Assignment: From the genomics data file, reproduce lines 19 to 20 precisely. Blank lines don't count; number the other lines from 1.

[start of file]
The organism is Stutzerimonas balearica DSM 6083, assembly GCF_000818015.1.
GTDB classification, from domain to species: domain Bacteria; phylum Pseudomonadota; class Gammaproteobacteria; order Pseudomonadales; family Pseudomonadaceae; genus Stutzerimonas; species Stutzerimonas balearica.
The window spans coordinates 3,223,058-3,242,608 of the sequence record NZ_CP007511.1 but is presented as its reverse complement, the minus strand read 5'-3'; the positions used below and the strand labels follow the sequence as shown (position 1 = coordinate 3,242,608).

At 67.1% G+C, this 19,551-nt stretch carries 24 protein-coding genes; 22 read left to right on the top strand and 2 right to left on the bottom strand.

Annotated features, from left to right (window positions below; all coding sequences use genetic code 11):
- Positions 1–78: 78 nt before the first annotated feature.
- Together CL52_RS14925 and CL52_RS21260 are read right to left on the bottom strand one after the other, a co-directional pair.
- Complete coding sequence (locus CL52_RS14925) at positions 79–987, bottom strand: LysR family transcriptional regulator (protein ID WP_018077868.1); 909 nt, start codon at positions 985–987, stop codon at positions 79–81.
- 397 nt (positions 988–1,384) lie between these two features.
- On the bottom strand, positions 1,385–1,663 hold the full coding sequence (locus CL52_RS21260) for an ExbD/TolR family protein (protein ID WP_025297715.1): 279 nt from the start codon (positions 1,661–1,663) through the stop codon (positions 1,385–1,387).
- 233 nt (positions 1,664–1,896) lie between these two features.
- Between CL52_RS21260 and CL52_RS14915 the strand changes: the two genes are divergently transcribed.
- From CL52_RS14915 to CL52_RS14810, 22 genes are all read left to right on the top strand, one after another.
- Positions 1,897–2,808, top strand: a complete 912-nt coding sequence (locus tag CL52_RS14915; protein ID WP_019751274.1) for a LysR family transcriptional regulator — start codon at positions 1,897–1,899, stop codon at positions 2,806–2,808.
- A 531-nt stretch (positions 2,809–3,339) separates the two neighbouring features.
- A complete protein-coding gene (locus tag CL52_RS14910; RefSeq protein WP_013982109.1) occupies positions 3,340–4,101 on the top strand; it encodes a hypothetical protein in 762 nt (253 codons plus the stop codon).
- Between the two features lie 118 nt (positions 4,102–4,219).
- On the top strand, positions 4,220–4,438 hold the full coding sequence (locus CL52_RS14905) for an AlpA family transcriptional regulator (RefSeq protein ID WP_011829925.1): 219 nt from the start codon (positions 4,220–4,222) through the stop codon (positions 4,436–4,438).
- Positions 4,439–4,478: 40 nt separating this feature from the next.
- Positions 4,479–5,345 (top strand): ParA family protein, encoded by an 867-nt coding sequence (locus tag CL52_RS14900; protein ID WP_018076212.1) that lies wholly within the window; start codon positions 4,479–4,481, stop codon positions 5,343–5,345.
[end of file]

- Positions 4,439–4,478: 40 nt separating this feature from the next.
- Positions 4,479–5,345 (top strand): ParA family protein, encoded by an 867-nt coding sequence (locus tag CL52_RS14900; protein ID WP_018076212.1) that lies wholly within the window; start codon positions 4,479–4,481, stop codon positions 5,343–5,345.